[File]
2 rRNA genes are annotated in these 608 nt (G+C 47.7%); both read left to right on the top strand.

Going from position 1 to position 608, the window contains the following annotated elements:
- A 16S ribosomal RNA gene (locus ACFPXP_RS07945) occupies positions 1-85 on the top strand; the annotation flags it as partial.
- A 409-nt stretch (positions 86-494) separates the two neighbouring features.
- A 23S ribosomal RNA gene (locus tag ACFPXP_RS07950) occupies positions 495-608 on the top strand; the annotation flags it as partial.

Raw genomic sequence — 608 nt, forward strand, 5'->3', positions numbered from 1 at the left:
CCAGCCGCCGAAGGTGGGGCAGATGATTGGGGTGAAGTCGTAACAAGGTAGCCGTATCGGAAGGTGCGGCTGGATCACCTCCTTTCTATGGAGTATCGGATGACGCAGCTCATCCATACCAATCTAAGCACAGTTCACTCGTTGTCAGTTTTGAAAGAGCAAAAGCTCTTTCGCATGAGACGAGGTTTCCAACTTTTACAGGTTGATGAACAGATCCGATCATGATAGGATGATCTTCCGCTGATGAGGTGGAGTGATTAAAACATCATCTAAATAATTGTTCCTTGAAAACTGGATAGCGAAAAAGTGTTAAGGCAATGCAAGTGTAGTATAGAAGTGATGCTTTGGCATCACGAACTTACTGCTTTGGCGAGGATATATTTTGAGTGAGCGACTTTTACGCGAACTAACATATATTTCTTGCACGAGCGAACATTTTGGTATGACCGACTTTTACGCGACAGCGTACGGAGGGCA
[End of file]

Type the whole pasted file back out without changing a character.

2 rRNA genes are annotated in these 608 nt (G+C 47.7%); both read left to right on the top strand.

Going from position 1 to position 608, the window contains the following annotated elements:
- A 16S ribosomal RNA gene (locus ACFPXP_RS07945) occupies positions 1-85 on the top strand; the annotation flags it as partial.
- A 409-nt stretch (positions 86-494) separates the two neighbouring features.
- A 23S ribosomal RNA gene (locus tag ACFPXP_RS07950) occupies positions 495-608 on the top strand; the annotation flags it as partial.

Raw genomic sequence — 608 nt, forward strand, 5'->3', positions numbered from 1 at the left:
CCAGCCGCCGAAGGTGGGGCAGATGATTGGGGTGAAGTCGTAACAAGGTAGCCGTATCGGAAGGTGCGGCTGGATCACCTCCTTTCTATGGAGTATCGGATGACGCAGCTCATCCATACCAATCTAAGCACAGTTCACTCGTTGTCAGTTTTGAAAGAGCAAAAGCTCTTTCGCATGAGACGAGGTTTCCAACTTTTACAGGTTGATGAACAGATCCGATCATGATAGGATGATCTTCCGCTGATGAGGTGGAGTGATTAAAACATCATCTAAATAATTGTTCCTTGAAAACTGGATAGCGAAAAAGTGTTAAGGCAATGCAAGTGTAGTATAGAAGTGATGCTTTGGCATCACGAACTTACTGCTTTGGCGAGGATATATTTTGAGTGAGCGACTTTTACGCGAACTAACATATATTTCTTGCACGAGCGAACATTTTGGTATGACCGACTTTTACGCGACAGCGTACGGAGGGCA